Spring 2013 - Volume 19
This issue features new work by Micheal Martone, author of Fort Wayne is Seventh on Hitler's List, Four for a Quarter, and many other books.
Andrew Bourelle, Xerxes
Brian DiNuzzo, The Censor
John Haggerty, Big Bitch Material
Kevin Tosca, When We All Grow Up
Jacqueline Doyle, Meta-Fictional Pasta
George Korolog, An Observation at the
Conjunction of Black Holes and Crickets
Caylin Capra-Thomas, I Could Tell You Again
Kevin Carollo, Purr
William Cordeiro, Wrack Lines
Mark DeCarteret, Birdwatching for Beginners
Kent Leatham, Air
Ross Losapio, I Knew
Nadra Mabrouk, Virgin
Jonathan McClure, Photograph
Ellen Birkett Morris, Last Words
Martin Ott, Goodnight
Derek Palacio, Elegy for the Stem
Esteban Rodriguez, Goldfish
Kate Rosenberg, All Night Architecture
Kirk Schlueter, 14 Ways of Watching Randy
Johnson Kill a Dove With a Fastball
and many others...
We see boys and men waiting for shifts—
squatting, lying on the dry ground, standing.
No shade but the mine shaft roof and a strip
beneath the diesel huffing air
down a thin, gray hose. Three-hundred meters,
they tell us, and out in every direction—tunnels
meeting tunnels, over and under—the mine's
deep snarl. Thirty-seven miners, they say,
crushed last month, crushed deep
in child-sized shafts—the buckle
of bamboo pole, the snap of
sapling strut, the crush of slack, red earth.
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An Observation At The Conjunction Of Black Holes and Crickets
Now, this observation is being hung directly in front of your face, like a dare, suspended like plump, ripe mulberries gripping the secret stems of the sky, even though the heavens have long forgotten this pitiless clinging and have methodically moved on to choose more exotic objects, new textures of interest, new things moving and brimming, right now, from the mysterious boundary of the very first light all the way back to the top of the troposphere.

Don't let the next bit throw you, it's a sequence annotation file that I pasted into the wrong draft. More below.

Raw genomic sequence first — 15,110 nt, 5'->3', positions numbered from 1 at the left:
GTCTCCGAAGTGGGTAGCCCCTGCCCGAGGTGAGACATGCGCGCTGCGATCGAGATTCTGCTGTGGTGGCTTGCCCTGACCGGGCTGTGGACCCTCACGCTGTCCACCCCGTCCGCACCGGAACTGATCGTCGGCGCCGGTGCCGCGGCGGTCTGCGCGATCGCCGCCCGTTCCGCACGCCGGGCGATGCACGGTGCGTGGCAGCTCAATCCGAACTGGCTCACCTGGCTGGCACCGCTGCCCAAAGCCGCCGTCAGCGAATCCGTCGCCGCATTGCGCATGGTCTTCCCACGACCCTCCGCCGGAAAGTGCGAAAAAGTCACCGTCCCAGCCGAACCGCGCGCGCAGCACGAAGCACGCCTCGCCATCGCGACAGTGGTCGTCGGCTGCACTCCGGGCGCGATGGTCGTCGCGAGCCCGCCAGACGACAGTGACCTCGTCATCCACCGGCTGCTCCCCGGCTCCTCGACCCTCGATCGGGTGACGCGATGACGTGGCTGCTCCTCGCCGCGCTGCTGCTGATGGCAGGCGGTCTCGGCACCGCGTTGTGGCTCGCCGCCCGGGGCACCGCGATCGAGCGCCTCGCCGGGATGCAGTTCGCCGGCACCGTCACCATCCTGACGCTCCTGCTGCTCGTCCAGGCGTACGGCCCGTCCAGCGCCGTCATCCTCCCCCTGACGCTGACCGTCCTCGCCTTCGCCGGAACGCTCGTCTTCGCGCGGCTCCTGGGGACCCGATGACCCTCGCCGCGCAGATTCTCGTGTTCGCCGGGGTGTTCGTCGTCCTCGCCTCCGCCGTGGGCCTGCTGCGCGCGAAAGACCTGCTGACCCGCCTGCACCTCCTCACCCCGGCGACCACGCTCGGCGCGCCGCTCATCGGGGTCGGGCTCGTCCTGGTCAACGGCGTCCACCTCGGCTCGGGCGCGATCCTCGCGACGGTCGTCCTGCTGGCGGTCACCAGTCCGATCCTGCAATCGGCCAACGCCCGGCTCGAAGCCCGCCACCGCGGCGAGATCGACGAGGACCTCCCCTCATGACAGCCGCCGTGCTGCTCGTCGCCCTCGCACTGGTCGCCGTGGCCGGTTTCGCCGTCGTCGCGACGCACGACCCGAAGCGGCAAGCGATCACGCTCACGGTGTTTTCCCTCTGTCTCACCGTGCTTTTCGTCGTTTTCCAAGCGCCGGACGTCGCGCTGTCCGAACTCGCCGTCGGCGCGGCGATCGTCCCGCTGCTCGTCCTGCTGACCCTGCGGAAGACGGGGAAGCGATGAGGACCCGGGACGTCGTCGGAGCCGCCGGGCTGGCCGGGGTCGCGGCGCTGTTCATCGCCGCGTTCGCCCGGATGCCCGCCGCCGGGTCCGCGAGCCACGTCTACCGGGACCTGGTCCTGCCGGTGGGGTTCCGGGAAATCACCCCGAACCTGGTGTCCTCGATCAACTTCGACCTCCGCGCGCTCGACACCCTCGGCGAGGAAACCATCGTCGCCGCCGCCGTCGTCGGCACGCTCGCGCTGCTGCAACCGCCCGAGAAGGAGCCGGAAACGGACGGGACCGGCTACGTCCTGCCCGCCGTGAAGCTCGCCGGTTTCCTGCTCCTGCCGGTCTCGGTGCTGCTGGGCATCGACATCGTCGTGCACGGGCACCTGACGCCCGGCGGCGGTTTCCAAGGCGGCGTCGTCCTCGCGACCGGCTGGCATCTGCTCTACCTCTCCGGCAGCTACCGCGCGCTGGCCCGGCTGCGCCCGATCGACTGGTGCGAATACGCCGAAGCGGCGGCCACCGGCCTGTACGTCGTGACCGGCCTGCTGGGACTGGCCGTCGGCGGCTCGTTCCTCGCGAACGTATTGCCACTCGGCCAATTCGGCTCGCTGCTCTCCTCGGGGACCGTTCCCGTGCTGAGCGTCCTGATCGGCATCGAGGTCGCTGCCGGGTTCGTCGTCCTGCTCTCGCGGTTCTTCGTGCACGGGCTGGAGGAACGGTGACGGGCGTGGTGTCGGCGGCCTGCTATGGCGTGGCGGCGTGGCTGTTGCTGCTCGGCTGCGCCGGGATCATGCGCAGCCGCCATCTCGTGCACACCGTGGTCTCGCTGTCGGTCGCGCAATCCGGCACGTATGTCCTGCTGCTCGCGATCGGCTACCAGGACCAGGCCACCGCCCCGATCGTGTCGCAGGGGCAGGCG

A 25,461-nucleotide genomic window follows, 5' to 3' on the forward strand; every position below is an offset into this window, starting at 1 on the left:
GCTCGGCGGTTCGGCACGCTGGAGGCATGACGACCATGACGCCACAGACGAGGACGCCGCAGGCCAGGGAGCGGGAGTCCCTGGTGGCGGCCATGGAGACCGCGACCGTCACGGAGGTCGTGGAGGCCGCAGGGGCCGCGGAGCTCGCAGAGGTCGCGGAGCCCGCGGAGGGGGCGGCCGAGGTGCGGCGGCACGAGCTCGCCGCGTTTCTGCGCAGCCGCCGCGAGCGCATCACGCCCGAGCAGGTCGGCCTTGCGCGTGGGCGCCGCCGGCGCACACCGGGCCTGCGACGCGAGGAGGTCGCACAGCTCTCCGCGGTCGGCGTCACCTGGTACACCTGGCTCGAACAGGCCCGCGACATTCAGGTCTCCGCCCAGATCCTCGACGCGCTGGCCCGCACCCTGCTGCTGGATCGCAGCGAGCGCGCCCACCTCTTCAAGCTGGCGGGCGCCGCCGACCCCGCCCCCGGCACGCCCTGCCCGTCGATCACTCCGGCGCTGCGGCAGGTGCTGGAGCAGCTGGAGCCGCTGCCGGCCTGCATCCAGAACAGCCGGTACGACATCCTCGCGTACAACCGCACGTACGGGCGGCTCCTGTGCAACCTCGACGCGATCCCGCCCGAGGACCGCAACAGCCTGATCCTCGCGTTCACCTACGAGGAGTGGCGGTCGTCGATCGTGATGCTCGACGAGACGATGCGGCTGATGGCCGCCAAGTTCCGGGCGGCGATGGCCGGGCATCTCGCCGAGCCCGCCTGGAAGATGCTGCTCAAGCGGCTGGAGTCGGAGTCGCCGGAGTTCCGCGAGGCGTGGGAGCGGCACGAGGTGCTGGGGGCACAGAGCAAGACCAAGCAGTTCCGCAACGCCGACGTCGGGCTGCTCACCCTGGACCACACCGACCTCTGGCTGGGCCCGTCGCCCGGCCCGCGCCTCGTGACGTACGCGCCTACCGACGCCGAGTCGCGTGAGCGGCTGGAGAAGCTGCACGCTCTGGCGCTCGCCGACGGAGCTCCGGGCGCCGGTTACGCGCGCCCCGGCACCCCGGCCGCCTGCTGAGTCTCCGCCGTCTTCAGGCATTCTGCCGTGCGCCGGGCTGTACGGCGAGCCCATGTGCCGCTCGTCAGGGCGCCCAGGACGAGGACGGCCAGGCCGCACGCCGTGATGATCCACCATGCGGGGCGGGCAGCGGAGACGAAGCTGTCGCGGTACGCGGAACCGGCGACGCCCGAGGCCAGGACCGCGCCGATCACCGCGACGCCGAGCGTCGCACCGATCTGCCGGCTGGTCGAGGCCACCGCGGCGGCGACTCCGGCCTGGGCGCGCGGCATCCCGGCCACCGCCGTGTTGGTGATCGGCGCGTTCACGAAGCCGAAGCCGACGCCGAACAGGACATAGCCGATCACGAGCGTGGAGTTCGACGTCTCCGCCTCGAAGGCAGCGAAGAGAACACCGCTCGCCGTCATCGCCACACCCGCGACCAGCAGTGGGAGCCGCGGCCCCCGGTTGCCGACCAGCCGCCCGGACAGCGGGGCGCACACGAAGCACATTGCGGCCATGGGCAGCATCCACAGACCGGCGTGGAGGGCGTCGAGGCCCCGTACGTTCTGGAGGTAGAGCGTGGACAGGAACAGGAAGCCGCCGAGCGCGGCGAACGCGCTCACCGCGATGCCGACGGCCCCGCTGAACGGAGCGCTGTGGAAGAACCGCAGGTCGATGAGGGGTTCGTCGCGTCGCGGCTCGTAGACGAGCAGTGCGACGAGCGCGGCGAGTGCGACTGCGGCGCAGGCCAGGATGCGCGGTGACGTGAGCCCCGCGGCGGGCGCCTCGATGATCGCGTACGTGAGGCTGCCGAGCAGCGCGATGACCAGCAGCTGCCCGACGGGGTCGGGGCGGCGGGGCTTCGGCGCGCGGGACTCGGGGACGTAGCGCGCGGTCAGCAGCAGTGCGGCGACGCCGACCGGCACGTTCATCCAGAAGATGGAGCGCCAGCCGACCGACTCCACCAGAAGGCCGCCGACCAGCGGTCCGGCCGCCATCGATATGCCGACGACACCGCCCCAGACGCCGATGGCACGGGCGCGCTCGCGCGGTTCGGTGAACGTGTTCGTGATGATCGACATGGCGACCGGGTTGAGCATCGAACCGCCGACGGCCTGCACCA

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M O M
In 1925, flying over North Highlands, with his mother, Ida, on board, Art Smith, The Bird Boy of Fort Wayne, negotiated a crash landing after the motor driving his DeHaviland choked.
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My eyes hurt some when I rub them, and when I close my eyes I see my computer screen. It is a good night for a drink but all we have is wine and the feeling fades. The question Why haven’t I married Catherine? is always hanging around, the way that censoring hangs around as the only job I’ll ever have.
Catherine’s neck muscles are tight and my hands disappear under her constrictor curls. Clapton fades out. Catherine sinks back, rests her head against my chest. From this angle, her nose is pointed like a capital A turned on its side, and her eyes are vats of fresh oil. Is this what Catherine looked like when she was young?
When she looks up at me, I flinch. From her angle, she must be seeing an older me—my chin doubled, my teeth crooked, my nostrils like industrial vacuums.
Catherine shoots up, wincing. “Ouch. You hurt.” She moves her hair to soothe her inflamed neck. “It felt good for a while, then it just hurt.” She is turning and twisting and nodding her head, making sure I haven’t damaged her. I apologize and think, This is why I haven’t married you.